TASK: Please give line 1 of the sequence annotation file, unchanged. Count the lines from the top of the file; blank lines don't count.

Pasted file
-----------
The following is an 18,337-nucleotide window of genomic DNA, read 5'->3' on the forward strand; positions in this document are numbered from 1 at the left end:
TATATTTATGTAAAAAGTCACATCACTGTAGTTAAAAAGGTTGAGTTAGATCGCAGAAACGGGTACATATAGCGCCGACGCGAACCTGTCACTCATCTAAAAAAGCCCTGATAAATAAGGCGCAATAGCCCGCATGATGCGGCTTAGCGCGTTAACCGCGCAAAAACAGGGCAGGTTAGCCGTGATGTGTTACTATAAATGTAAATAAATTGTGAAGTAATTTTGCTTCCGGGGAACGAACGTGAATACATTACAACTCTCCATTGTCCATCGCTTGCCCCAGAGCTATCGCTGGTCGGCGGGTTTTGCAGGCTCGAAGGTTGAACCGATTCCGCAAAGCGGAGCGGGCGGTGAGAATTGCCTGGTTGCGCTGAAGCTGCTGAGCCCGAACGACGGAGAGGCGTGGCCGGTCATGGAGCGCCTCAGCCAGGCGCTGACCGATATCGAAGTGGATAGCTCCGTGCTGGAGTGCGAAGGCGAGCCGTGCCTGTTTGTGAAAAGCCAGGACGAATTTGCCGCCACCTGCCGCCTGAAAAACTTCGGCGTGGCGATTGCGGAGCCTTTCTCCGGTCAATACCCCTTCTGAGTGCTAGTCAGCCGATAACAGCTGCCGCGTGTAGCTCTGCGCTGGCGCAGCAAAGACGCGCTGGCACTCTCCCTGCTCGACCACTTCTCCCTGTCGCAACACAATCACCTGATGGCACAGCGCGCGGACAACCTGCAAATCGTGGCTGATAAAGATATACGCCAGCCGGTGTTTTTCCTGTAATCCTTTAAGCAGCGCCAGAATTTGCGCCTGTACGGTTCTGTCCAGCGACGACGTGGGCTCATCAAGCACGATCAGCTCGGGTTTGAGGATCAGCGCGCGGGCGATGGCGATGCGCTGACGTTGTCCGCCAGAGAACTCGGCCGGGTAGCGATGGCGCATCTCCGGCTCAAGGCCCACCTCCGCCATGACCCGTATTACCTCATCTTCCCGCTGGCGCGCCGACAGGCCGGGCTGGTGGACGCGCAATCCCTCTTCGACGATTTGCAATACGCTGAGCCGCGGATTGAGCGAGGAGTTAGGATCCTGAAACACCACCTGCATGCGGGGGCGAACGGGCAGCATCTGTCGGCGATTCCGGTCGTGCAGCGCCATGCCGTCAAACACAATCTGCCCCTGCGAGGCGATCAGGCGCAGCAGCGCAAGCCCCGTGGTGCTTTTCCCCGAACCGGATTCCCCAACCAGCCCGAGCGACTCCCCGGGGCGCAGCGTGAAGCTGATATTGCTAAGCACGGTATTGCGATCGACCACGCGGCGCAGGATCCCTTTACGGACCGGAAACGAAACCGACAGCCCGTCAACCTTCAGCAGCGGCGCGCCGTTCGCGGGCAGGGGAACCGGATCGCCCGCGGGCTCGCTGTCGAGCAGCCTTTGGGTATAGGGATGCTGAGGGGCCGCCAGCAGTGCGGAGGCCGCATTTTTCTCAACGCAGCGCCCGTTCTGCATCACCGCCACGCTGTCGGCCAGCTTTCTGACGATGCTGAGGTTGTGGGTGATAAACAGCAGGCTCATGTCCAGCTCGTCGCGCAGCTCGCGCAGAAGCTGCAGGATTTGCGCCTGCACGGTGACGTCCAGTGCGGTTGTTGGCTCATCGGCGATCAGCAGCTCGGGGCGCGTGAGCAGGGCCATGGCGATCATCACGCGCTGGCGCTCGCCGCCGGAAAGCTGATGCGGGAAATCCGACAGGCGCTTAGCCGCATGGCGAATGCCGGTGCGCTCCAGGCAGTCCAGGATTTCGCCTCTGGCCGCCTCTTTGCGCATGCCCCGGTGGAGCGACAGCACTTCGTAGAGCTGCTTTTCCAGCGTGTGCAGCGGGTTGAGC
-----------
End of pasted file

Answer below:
The following is an 18,337-nucleotide window of genomic DNA, read 5'->3' on the forward strand; positions in this document are numbered from 1 at the left end: